The merit of an outline nuclear deal with world powers depends on tough details being settled in coming months, Iran's newspapers said Saturday, with opinions split on the planned agreement.
Conservative outlets maintained their long-held scepticism about negotiations with the United States and other powers, but rather than criticise the process outright many questioned who had benefited from recent talks in the Swiss city of Lausanne.
Iran’s supreme leader Ayatollah Ali Khamenei, who will have the final say on any deal, has yet to officially comment on the agreed framework for ending the 12-year crisis over Tehran’s nuclear programme.
Saturday’s newspapers were the first in Iran since the announcement in Lausanne Thursday, as none were published during the two-week Nowruz holiday period, which has now ended.
“Lausanne Horse-Trading: Bargain or Bust?” asked the front page headline in Kayhan, a hardline conservative daily. Its downbeat editorial argued that Iran had received less than it had given away.
“The agreement speaks of suspension of sanctions and not the lifting of them,” wrote editor Hossein Shariatmadari, who is directly appointed by Khamenei.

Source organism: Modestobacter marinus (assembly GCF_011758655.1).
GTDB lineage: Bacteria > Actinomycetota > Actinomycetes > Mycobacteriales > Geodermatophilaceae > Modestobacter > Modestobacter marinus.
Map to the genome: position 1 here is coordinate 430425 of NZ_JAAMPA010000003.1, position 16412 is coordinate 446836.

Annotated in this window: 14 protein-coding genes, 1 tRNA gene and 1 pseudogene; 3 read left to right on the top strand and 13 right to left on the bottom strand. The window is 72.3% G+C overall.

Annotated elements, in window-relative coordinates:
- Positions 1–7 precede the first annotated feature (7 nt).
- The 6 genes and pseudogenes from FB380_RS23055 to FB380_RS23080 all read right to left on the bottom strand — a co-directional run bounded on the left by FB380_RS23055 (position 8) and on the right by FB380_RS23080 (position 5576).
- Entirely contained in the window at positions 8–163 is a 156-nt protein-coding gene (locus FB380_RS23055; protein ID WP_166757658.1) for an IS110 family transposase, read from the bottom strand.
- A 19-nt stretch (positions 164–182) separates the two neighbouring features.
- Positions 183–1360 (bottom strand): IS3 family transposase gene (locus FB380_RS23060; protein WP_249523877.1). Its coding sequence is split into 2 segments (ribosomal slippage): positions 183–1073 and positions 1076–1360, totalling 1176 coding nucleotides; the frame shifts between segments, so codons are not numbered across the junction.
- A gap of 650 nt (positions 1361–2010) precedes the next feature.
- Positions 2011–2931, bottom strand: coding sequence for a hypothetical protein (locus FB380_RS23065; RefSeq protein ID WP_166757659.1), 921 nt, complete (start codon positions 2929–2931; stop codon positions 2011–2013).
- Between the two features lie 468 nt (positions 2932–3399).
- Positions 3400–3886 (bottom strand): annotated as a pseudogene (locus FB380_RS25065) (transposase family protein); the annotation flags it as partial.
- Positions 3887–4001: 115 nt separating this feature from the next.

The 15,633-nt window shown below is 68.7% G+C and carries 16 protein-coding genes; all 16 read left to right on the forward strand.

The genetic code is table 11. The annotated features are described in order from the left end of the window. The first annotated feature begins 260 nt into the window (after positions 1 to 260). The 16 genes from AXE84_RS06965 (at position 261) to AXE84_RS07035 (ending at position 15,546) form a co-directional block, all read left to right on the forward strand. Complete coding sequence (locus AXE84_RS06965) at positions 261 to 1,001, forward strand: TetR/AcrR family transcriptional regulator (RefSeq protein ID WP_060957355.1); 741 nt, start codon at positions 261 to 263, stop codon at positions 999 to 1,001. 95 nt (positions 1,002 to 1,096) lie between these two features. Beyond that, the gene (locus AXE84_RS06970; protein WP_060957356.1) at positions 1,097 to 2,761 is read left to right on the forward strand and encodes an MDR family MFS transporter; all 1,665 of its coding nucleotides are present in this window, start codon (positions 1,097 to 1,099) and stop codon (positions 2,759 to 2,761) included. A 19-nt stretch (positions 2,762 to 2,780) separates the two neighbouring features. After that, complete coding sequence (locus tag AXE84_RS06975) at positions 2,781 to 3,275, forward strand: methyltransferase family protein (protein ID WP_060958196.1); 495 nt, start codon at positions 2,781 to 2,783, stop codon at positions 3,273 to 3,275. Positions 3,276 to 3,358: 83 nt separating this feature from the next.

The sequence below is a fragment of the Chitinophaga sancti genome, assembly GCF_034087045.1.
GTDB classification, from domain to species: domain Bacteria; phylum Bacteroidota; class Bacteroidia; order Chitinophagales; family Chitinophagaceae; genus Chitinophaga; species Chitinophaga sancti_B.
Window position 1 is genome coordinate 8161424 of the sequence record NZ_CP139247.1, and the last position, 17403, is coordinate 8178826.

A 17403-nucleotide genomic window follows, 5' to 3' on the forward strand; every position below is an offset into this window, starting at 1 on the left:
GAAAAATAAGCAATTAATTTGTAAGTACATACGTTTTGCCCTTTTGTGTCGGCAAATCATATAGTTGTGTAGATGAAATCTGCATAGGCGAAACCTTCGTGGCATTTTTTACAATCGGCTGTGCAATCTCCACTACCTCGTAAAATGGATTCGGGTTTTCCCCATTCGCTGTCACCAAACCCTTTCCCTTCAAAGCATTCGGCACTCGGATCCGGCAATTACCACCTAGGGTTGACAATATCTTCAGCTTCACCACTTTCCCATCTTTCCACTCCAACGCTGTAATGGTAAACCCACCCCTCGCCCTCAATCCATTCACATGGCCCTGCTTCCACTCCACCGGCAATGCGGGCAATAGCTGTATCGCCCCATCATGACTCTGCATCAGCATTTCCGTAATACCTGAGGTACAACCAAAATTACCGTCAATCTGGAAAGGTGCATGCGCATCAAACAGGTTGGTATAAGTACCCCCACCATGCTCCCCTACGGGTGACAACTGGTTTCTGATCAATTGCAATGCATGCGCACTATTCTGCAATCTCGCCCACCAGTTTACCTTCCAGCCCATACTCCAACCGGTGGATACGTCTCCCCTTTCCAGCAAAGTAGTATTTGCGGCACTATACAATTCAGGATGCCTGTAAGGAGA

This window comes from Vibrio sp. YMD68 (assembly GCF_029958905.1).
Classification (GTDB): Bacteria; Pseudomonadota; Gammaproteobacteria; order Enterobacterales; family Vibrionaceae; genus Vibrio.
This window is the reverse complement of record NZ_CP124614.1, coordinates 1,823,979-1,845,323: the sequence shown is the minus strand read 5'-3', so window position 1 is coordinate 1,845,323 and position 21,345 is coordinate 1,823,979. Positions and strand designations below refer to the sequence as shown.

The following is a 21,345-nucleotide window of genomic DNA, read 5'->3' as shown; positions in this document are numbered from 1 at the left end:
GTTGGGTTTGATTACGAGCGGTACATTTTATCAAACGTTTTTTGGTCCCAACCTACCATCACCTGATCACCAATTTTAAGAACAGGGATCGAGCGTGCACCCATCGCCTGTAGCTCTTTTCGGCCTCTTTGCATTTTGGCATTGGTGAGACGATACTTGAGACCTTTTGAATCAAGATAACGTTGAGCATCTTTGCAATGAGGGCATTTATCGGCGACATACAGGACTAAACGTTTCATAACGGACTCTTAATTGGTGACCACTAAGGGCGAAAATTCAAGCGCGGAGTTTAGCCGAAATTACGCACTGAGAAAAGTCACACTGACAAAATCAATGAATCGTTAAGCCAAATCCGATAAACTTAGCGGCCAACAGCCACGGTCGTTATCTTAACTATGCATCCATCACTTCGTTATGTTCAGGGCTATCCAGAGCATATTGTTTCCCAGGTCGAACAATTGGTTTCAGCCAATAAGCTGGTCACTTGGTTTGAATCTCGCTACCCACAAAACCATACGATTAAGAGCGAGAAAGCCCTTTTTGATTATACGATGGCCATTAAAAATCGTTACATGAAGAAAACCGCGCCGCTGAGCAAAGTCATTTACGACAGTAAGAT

“Things that Iran has accepted are clear and verifiable, but what the other side has agreed is vague and subject to interpretation,” he added.
French Foreign Minister Laurent Fabius drew attention Friday to the sanctions issue not being settled and noted that Iran would “still have to go all the way” on a deal.
On a similar note, German Foreign Minister Frank-Walter Steinmeier cautioned: “It’s too early to celebrate.”
The English-language daily Iran News asked on its Saturday front page: “Who is the real winner?”
However, reformist media praised the work of Foreign Minister Mohammad Javad Zarif and his negotiators.
Shahrvand, a centrist daily, said Zarif and his team has successfully navigated “a dangerous stretch of the path” toward a deal.
On Friday, President Hassan Rouhani said Iran would honour its commitments under any final agreement and promised that it would open a “new page” in the Islamic republic’s international relations.
But, stressing that the West must keep its promises, he added: “If one day they want to choose a different path, that choice would also be open to us.”
In a sign of the criticism still could come, Mansour Haghighatpour, vice president of parliament’s national security and foreign policy committee, said Iran’s negotiators had overstepped their boundaries.
“We offered Western inspectors a key to our military installations,” he was quoted by the Tasnim news agency as saying.
Such a step and ratification of the additional protocol of the nuclear Non-Proliferation Treaty, a condition of any agreement “are issues for… the parliament,” he said.